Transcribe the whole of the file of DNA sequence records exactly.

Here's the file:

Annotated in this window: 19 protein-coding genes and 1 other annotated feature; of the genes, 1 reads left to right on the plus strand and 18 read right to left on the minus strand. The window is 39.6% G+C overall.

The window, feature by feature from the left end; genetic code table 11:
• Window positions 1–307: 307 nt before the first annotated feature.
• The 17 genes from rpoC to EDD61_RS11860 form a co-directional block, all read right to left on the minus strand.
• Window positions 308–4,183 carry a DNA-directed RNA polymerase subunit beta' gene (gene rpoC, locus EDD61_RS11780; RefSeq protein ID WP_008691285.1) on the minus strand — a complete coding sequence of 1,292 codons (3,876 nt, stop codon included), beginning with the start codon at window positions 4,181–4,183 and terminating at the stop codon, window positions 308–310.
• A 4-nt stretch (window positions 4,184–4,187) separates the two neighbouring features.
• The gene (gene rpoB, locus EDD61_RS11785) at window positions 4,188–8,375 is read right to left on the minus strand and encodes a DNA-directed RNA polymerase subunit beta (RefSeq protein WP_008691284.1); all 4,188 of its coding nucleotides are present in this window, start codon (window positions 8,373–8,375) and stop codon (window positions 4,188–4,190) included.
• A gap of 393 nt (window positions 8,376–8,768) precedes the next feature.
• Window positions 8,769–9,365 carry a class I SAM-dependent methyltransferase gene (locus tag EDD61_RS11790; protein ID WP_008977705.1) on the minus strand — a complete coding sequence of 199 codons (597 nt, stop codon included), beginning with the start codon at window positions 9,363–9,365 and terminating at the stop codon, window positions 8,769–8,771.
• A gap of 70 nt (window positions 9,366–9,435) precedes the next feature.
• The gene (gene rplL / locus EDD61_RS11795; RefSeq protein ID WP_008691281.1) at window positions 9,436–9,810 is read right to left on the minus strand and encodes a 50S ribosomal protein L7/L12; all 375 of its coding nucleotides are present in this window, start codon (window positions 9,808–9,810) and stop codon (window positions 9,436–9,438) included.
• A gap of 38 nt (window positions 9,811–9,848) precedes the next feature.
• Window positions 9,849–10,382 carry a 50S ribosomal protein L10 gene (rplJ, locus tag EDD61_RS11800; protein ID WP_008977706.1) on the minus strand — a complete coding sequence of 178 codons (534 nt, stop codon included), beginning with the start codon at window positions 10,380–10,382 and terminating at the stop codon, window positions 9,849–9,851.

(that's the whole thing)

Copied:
Annotated in this window: 19 protein-coding genes and 1 other annotated feature; of the genes, 1 reads left to right on the plus strand and 18 read right to left on the minus strand. The window is 39.6% G+C overall.

The window, feature by feature from the left end; genetic code table 11:
• Window positions 1–307: 307 nt before the first annotated feature.
• The 17 genes from rpoC to EDD61_RS11860 form a co-directional block, all read right to left on the minus strand.
• Window positions 308–4,183 carry a DNA-directed RNA polymerase subunit beta' gene (gene rpoC, locus EDD61_RS11780; RefSeq protein ID WP_008691285.1) on the minus strand — a complete coding sequence of 1,292 codons (3,876 nt, stop codon included), beginning with the start codon at window positions 4,181–4,183 and terminating at the stop codon, window positions 308–310.
• A 4-nt stretch (window positions 4,184–4,187) separates the two neighbouring features.
• The gene (gene rpoB, locus EDD61_RS11785) at window positions 4,188–8,375 is read right to left on the minus strand and encodes a DNA-directed RNA polymerase subunit beta (RefSeq protein WP_008691284.1); all 4,188 of its coding nucleotides are present in this window, start codon (window positions 8,373–8,375) and stop codon (window positions 4,188–4,190) included.
• A gap of 393 nt (window positions 8,376–8,768) precedes the next feature.
• Window positions 8,769–9,365 carry a class I SAM-dependent methyltransferase gene (locus tag EDD61_RS11790; protein ID WP_008977705.1) on the minus strand — a complete coding sequence of 199 codons (597 nt, stop codon included), beginning with the start codon at window positions 9,363–9,365 and terminating at the stop codon, window positions 8,769–8,771.
• A gap of 70 nt (window positions 9,366–9,435) precedes the next feature.
• The gene (gene rplL / locus EDD61_RS11795; RefSeq protein ID WP_008691281.1) at window positions 9,436–9,810 is read right to left on the minus strand and encodes a 50S ribosomal protein L7/L12; all 375 of its coding nucleotides are present in this window, start codon (window positions 9,808–9,810) and stop codon (window positions 9,436–9,438) included.
• A gap of 38 nt (window positions 9,811–9,848) precedes the next feature.
• Window positions 9,849–10,382 carry a 50S ribosomal protein L10 gene (rplJ, locus tag EDD61_RS11800; protein ID WP_008977706.1) on the minus strand — a complete coding sequence of 178 codons (534 nt, stop codon included), beginning with the start codon at window positions 10,380–10,382 and terminating at the stop codon, window positions 9,849–9,851.